Saudi Aramco exceeds target as retail subscriptions end
Subscriptions and bids for Saudi Aramco’s initial public offering reached 166.03 billion Saudi riyals (Dh162.57bn) by Friday, exceeding its target of 96bn riyals, according to lead arrangers Samba Capital and NCB Capital.
In the first 12 days, institutional bids reached 118bn riyals at 5pm Saudi time on Friday, with book-building set to close on Wednesday.
More than half, or 54 per cent, of institutional bids came from
Saudi corporate investors, with Saudi funds, DPMs (Discretionary Portfolio Managers) and authorised peoples accounting for 24.1 per cent. Saudi government-related entities accounted for 11.1 per cent, with non-Saudi investors, including those from the GCC, qualified investors and swaps accounting for 10.5 per cent.
Retail subscriptions reached 47bn riyals, or 1,481,613,280 shares.
The high subscription rates from retail investors were an indication of success and a “signal of confidence” in a company that has “unrivalled standing globally in the energy sector”, said Samba Capital deputy chairwoman Rania Nashar.
Aramco is the most profitable commercial entity in the world, beating the likes of Apple, Google and Amazon. It recorded a $68bn profit for the first nine months of the year on revenue of $217.1bn. A debut $12bn bond issued by the company in April was more than 10 times oversubscribed.
The oil giant, which has one of the highest revenue streams in the world, accounts for one in every eight barrels of crude. In 2018, the company produced 13.6 million barrels per day of oil equivalent, including 10.3 million bpd of crude.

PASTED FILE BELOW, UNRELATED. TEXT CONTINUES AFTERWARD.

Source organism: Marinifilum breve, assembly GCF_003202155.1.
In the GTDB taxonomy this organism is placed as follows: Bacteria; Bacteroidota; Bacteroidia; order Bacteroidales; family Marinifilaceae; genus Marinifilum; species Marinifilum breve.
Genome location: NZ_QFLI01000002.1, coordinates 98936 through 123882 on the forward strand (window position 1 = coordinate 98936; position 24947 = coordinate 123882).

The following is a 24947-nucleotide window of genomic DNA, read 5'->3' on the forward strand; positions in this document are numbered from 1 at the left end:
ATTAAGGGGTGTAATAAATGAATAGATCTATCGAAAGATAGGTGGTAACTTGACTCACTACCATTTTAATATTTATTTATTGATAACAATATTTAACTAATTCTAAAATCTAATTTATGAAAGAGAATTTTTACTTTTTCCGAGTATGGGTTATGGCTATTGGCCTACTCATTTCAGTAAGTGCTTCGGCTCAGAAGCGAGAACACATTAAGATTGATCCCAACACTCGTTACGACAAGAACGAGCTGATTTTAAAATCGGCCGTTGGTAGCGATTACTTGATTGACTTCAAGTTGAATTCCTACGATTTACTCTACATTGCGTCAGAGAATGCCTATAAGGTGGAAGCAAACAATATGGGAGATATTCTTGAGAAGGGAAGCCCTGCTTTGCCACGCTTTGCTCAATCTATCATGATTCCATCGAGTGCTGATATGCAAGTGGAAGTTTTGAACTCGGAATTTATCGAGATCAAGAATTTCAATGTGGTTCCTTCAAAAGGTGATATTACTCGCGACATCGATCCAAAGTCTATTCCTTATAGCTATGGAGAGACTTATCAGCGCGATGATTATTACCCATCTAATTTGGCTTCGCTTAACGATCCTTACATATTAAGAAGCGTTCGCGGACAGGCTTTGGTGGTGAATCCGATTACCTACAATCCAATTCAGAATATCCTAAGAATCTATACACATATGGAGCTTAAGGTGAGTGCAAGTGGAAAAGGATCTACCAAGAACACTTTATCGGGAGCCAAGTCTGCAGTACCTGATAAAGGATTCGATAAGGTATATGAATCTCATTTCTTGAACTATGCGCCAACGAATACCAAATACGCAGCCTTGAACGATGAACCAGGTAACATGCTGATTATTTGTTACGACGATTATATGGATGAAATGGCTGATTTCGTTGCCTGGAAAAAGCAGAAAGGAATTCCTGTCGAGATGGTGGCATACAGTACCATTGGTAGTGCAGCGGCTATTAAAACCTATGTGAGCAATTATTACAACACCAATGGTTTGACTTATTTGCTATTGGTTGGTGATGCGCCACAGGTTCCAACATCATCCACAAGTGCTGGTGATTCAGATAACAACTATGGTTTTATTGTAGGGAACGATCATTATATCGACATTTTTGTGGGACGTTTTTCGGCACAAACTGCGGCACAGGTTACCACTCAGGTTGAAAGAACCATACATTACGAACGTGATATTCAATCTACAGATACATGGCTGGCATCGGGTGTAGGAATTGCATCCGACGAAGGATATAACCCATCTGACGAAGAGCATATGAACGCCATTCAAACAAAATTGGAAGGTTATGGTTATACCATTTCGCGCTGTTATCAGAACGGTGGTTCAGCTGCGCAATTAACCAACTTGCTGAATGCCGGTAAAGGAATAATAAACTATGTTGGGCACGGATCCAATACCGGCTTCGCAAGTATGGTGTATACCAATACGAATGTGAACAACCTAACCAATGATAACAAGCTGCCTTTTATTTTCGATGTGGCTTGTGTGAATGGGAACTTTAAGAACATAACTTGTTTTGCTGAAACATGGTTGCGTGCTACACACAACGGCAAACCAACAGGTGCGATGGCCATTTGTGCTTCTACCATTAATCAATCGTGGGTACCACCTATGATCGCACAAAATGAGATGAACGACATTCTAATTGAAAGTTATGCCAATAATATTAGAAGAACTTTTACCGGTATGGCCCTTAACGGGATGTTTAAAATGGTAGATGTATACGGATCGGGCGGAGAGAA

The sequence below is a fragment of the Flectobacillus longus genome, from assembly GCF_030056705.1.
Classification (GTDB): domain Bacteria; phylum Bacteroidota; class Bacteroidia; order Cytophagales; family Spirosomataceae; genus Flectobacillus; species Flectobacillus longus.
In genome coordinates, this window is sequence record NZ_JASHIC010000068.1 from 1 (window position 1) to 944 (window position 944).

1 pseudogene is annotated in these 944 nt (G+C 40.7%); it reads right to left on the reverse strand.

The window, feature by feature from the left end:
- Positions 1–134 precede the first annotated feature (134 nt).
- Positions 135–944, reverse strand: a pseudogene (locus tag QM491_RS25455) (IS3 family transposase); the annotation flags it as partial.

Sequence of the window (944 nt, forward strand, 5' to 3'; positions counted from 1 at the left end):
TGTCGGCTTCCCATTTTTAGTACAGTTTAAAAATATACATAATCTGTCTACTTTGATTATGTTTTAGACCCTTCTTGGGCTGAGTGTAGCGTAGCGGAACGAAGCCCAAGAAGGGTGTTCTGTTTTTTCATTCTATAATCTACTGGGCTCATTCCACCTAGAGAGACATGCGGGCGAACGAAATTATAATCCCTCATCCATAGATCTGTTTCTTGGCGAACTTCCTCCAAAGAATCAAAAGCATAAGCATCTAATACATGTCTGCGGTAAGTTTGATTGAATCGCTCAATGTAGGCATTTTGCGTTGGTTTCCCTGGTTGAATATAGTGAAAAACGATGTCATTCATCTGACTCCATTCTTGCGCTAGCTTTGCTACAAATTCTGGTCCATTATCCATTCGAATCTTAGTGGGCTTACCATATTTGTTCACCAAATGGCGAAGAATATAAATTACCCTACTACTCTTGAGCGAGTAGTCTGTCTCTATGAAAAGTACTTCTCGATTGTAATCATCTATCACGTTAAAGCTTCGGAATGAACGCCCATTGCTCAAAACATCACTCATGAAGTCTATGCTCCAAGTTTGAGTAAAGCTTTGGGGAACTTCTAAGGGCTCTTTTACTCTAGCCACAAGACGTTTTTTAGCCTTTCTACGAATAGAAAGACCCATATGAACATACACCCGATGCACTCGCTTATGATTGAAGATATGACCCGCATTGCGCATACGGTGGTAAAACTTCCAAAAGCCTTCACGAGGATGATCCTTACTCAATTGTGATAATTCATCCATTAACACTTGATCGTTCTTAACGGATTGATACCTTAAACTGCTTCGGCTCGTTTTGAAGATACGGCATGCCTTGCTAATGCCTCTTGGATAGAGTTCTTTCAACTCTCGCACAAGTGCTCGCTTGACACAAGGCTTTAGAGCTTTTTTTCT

Aramco began the much-anticipated IPO process on November 3. It set a price range of 30-32 riyals per share, giving the company an indicative valuation of $1.6 trillion to $1.7tn. The final price is set to be announced on Thursday, after bids from institutional investors close.
“The success of the retail tranche is mirrored in the institutional tranche where bids reflect strong demand coming from across the spectrum of investor categories, reflective of Aramco’s compelling investment proposition,” said NCB Capital chief executive Sarah Al Suhaimi. “This institutional demand also speaks well to the depth and diversification of the Saudi capital markets and its investor base,” she added.
A note on the Aramco IPO published by Dubai fund manager Dalma Capital stated that once floated, Aramco would comprise between 9.3 per cent to 9.9 per cent of the Tadawul All-Share index. It is likely to attract foreign inflows of $3.2bn to $3.4bn from funds tracking the MSCI and FTSE Russell indexes.
People check an announcement on Aramco’s public offering on an investment services website in Riyadh